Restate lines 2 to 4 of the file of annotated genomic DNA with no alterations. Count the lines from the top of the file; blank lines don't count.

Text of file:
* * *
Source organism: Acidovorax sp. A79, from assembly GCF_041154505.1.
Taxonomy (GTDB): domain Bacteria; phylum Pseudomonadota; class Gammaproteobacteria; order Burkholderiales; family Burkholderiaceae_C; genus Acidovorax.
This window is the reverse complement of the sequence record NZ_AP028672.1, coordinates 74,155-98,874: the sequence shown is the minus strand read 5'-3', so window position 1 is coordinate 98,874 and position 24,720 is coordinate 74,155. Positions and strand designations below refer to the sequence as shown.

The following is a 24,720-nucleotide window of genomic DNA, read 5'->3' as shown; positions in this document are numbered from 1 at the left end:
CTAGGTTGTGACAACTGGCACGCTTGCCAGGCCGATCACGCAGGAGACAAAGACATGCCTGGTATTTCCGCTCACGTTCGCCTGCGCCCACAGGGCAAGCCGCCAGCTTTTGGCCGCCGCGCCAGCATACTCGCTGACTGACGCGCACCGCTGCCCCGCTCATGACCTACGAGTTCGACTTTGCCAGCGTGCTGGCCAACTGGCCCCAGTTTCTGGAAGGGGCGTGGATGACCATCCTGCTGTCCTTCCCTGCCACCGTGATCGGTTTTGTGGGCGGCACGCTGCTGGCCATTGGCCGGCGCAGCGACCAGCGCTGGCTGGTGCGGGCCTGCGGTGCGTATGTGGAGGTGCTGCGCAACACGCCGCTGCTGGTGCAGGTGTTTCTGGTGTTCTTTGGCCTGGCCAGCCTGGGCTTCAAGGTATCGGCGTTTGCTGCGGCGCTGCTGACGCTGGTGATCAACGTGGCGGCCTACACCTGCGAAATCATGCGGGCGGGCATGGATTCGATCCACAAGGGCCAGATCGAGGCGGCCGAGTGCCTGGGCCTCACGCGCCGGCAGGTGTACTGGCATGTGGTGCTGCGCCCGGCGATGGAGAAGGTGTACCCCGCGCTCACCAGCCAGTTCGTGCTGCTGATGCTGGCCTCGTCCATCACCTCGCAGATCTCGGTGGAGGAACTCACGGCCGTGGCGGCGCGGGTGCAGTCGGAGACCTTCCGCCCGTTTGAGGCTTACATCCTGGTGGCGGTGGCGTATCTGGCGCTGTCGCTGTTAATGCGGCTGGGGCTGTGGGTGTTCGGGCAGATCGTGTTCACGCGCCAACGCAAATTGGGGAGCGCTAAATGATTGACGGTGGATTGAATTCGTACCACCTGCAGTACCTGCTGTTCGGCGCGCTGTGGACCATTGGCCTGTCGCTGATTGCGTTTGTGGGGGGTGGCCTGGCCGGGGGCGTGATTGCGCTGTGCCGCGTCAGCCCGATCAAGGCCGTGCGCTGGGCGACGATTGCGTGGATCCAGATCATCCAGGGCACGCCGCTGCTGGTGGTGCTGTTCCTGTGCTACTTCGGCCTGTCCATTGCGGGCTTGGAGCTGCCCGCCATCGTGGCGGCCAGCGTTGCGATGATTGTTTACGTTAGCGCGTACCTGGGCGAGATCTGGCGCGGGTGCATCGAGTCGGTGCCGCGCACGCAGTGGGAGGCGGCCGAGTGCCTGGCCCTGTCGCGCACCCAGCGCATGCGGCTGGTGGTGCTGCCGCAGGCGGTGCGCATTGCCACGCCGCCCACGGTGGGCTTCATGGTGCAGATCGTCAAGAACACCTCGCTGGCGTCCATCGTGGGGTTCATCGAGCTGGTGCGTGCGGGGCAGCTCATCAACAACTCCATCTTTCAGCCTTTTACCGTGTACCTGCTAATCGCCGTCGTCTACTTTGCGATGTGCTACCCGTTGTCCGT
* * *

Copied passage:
Taxonomy (GTDB): domain Bacteria; phylum Pseudomonadota; class Gammaproteobacteria; order Burkholderiales; family Burkholderiaceae_C; genus Acidovorax.
This window is the reverse complement of the sequence record NZ_AP028672.1, coordinates 74,155-98,874: the sequence shown is the minus strand read 5'-3', so window position 1 is coordinate 98,874 and position 24,720 is coordinate 74,155. Positions and strand designations below refer to the sequence as shown.

The following is a 24,720-nucleotide window of genomic DNA, read 5'->3' as shown; positions in this document are numbered from 1 at the left end: